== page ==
By Alan Scherstuhl
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By Scott Foundas
By Nick Pinkerton
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Kennedy: Definitely. I'd say 95 percent of the executives I've worked with on documentaries over the years have been women. Granted, that's just my personal experience, but I think it's indicative.
CP: Since the government and the military continue to be dominated by men, the gender dynamics behind the scenes of the film seem to give it another layer of opposition. And they help make your interviews with the women who were complicit in the torture appear really complicated—as the situation undoubtedly was for them.
Kennedy: Janis Karpinsky, who was brigadier general in charge of prisons and took a good deal of blame for what happened at Abu Ghraib, feels she was scapegoated by people—by men—in higher positions. Did her being a woman contribute to that scapegoating? Probably so. There was a strongly sexual element to the torture at Abu Ghraib—the interrogators ordering [military police officer] Megan Ambuhl to stand and watch an Iraqi prisoner shower naked, things like that.
CP: Gender aside, do you think there's a sense in which your interview subjects—the military police and interrogators—are confessing to your camera?
Kennedy: I think of confession as being the first time that a person admits to something. All of [the subjects] had previously admitted to what they had done and had served time [in jail]. So I think what they're trying to do [in the film] is explain why they did it. And for me, that was the main motivation of the film: to try to communicate that explanation to an audience. I'm as guilty as the next person of judging these people for what they did. But hearing from them really changed things for me. As soon as I met [MP] Javal Davis, I felt immediately disarmed—just to see him as a human being despite his behavior, which seemed so inhuman.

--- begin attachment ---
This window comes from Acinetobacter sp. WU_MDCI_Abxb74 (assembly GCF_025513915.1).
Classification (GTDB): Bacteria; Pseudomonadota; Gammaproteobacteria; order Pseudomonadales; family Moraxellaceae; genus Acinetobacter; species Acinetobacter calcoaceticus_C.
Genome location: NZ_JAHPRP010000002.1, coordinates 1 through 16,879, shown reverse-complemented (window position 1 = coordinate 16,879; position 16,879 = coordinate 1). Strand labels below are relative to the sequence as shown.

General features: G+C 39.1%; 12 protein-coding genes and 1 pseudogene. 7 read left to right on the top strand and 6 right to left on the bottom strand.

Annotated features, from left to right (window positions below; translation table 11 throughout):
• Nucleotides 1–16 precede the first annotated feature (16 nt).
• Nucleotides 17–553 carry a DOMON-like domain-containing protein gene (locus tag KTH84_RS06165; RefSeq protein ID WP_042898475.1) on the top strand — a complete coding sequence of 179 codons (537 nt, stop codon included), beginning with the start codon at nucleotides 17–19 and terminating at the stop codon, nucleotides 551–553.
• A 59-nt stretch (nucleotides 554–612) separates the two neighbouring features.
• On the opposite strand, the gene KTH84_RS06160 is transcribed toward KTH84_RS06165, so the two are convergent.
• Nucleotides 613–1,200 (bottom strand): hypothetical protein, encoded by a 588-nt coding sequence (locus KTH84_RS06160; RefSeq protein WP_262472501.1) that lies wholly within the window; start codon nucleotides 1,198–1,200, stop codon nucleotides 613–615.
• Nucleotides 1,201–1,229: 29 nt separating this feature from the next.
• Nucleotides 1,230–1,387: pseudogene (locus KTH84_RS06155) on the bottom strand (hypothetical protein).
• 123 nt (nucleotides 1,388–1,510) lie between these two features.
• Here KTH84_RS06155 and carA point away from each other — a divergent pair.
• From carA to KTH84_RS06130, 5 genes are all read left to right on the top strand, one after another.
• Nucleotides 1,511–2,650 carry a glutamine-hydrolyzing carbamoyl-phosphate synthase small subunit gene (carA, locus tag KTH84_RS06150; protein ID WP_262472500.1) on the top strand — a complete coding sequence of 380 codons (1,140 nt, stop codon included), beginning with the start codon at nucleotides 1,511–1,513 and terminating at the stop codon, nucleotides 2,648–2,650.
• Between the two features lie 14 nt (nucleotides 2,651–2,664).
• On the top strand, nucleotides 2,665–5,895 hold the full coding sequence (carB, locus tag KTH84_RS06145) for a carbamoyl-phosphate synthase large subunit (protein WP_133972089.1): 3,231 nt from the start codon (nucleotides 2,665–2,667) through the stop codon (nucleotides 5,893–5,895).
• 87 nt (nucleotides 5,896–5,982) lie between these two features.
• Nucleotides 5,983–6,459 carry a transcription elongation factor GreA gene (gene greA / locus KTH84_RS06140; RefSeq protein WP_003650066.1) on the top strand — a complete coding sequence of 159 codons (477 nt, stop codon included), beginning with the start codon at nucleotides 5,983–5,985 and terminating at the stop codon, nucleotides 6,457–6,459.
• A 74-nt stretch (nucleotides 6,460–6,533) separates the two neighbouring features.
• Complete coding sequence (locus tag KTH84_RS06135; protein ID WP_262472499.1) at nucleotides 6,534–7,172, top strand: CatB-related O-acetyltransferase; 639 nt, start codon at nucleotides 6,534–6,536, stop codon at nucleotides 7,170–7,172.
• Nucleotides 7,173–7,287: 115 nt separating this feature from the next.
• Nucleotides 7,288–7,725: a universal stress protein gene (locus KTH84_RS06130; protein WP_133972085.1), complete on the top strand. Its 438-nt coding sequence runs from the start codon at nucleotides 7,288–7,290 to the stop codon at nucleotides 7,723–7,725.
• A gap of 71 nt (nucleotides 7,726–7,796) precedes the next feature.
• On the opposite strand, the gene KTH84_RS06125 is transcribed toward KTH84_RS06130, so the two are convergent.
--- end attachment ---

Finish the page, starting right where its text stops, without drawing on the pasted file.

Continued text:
CP: You hoped this feeling would translate to the audience?
Kennedy: Yes. And I think it does. You look at [Davis] and you say to yourself, Oh, yeah—this person has eyes that I can connect with, a face I can relate to. And then beyond that are the circumstances of the torture—that it was authorized verbally and in written form, in signed memos. It's important for people to acknowledge the chain of command—especially people in the military, because I think there are conditions in war that are conducive to torture, conditions that can be anticipated and therefore prevented through policy change. My feeling is that, as Americans, we're ignoring the signs, pushing them under the rug and making ourselves vulnerable to this kind of thing happening again.
CP: Based on your interviews and your research, do you have a sense that there's a future for the Geneva Convention in American war policy?
Kennedy: On paper, it looks quite good what the administration did recently with the Military Commissions Act: There's a commitment to not torturing people, to treating them with dignity and respect. But there's also a lot of smoke and mirrors. The military isn't allowed to torture, but they're allowed to use evidence obtained through torture. And then there are entirely different rules for the CIA. You ask, Well, what are those rules? And they say, We can't tell you what those are. You understand.
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